Research properties thoroughly before buying Georgia foreclosed homes at auction
Buying Georgia foreclosed homes at auction makes a lot of sense if you want a great deal on a new home or an investment property for less than market value. Before you hit the auction block, learn what to expect at an auction and what is expected of you.
The steps of buying a foreclosed home vary from state to state. In Georgia foreclosed home auctions, the lender is trying to make back as much money as possible, so home may not end up being sold at all. This makes buying Georgia foreclosed homes at auction a bit tricky, because the lender usually doesn’t let the home sell for less than the amount due on the home loan. If bidders don't bid enough, the property will be converted to a real-estate-owned (REO) property and sold by the lender.
One issue of buying Georgia foreclosed homes is that the state allows right of redemption, which means the homeowner can reclaim the property even after it sells. Typically the homeowner does not have the funds to pay the mortgage in default plus any fees associated with foreclosure and auction, yet it can happen.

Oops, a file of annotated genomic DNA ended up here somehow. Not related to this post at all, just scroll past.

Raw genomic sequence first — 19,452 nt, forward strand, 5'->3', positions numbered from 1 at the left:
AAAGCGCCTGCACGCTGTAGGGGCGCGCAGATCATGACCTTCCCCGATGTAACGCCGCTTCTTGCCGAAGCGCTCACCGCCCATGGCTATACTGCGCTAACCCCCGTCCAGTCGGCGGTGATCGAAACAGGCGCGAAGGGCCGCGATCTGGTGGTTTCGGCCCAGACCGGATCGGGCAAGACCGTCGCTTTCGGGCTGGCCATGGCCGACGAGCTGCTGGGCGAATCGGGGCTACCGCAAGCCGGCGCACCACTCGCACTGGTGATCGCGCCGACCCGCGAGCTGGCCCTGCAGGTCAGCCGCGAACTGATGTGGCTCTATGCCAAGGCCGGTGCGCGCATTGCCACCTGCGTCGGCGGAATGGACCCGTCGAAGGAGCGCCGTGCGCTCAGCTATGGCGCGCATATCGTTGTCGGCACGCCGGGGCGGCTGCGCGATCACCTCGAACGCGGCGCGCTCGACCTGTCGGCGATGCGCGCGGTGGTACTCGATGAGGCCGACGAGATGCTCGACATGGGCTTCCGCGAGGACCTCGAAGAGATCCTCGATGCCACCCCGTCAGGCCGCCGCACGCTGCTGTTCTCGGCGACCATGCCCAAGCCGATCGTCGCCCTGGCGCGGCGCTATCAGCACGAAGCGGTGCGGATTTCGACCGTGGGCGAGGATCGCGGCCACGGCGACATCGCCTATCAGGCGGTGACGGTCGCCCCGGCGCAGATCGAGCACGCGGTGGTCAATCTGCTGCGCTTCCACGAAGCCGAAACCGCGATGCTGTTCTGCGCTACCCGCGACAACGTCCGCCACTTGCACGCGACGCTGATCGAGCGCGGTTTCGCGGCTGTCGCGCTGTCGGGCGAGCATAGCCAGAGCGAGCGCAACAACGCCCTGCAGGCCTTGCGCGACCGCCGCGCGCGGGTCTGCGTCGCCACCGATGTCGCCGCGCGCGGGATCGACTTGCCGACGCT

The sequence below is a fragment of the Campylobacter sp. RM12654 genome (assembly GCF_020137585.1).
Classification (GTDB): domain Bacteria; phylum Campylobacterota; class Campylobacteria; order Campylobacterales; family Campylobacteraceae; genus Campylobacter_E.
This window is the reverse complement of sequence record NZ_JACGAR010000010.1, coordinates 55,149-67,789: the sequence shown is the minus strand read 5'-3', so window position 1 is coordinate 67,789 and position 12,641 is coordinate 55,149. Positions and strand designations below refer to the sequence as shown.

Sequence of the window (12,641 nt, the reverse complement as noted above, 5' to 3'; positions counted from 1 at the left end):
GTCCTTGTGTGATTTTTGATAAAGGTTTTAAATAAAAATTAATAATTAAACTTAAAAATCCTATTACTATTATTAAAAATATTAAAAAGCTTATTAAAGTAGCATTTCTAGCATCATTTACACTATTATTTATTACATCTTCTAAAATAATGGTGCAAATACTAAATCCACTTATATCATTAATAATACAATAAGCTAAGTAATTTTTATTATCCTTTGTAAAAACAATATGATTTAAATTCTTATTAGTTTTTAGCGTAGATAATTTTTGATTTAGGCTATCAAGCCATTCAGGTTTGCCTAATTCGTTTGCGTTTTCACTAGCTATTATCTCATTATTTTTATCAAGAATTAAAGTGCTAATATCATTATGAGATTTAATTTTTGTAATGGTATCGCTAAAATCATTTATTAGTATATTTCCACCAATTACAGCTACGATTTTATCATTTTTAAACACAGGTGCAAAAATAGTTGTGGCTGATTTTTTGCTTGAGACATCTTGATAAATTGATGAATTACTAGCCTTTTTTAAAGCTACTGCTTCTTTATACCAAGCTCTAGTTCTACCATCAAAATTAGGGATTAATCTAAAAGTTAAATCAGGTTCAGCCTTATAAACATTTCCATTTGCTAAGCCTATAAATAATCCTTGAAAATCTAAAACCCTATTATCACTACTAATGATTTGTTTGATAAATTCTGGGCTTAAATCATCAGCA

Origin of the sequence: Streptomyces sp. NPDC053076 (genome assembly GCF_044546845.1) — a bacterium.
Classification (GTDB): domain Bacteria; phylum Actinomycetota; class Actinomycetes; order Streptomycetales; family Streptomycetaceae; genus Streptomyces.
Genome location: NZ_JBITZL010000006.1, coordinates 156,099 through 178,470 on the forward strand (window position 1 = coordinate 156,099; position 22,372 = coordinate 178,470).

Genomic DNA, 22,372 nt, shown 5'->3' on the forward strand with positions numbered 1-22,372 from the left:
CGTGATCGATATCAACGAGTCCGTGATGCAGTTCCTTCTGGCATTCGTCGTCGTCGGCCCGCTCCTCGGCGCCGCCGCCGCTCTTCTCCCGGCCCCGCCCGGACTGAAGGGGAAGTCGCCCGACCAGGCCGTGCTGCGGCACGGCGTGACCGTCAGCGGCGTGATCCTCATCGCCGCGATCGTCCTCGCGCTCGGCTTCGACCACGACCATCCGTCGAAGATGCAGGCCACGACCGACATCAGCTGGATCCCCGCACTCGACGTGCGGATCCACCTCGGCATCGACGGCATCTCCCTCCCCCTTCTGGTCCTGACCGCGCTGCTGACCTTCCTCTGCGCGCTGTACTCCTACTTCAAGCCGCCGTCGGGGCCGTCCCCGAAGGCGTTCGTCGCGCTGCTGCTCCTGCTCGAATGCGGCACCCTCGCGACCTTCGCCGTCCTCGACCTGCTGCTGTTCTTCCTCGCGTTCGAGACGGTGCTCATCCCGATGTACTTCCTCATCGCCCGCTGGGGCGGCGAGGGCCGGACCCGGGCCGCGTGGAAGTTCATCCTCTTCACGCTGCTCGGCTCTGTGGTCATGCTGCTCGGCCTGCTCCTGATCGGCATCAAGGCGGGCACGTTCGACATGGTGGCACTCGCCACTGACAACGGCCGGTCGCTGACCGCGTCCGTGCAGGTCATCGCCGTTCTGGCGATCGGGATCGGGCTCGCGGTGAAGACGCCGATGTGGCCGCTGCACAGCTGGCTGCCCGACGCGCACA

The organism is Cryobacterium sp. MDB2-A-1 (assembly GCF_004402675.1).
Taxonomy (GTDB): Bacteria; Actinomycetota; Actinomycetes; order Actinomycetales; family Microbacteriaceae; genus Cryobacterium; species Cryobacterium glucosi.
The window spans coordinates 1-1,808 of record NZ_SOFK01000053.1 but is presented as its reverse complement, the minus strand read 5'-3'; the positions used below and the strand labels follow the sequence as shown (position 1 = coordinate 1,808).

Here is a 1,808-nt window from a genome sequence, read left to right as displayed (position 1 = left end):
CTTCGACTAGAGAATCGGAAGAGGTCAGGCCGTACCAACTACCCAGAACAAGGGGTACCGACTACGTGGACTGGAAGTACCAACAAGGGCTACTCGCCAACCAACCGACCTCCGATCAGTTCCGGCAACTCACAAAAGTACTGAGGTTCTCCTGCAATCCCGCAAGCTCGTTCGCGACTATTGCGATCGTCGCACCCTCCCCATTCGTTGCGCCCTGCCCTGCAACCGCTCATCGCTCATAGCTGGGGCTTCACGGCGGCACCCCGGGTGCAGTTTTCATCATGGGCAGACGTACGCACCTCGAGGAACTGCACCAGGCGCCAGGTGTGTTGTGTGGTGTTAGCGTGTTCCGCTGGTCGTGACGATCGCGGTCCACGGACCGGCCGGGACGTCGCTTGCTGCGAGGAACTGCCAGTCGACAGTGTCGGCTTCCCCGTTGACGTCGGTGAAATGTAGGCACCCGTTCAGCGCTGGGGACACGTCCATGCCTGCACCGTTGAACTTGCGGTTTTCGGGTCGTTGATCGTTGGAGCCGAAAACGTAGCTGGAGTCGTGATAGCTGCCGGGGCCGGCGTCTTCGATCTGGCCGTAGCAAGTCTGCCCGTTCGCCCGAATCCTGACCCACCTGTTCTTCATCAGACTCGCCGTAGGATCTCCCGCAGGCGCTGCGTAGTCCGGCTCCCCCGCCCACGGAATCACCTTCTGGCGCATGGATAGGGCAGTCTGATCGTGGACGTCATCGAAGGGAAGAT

Secondly, all of the properties at Georgia foreclosed home auctions are sold as-is and without warranty. The home may be missing fixtures or appliances and need major repairs or maintenance. While you may be able to view a property from the outside, you may not be able to see the inside or have the home inspected before the sale.
Lastly, you should investigate the deeds of homes before buying Georgia foreclosed homes at auction. The home may have a second mortgage, a tax lien, a mechanic’s lien or a judgment from a homeowner’s association. Knowing the debts you’ll inherit when you buy will help you bid appropriately.
If the potential savings of buying Georgia foreclosed homes at auction outweigh the risks, start shopping. You can find foreclosed home sales in Georgia public notices online, in local newspapers or at the county clerk’s office. The auction advertisement typically lists bidding requirements and directions for getting pre-qualified and registered to bid. Also, it should indicate whether you’ll be required to pay cash for the entire property or a percentage of the sale price.
Buying Georgia foreclosed homes at auction is a complicated process, but it may be worthwhile if you get a true bargain. Being prepared helps the process go smoother. If you want to browse foreclosed property listings now, go to RealtyNow.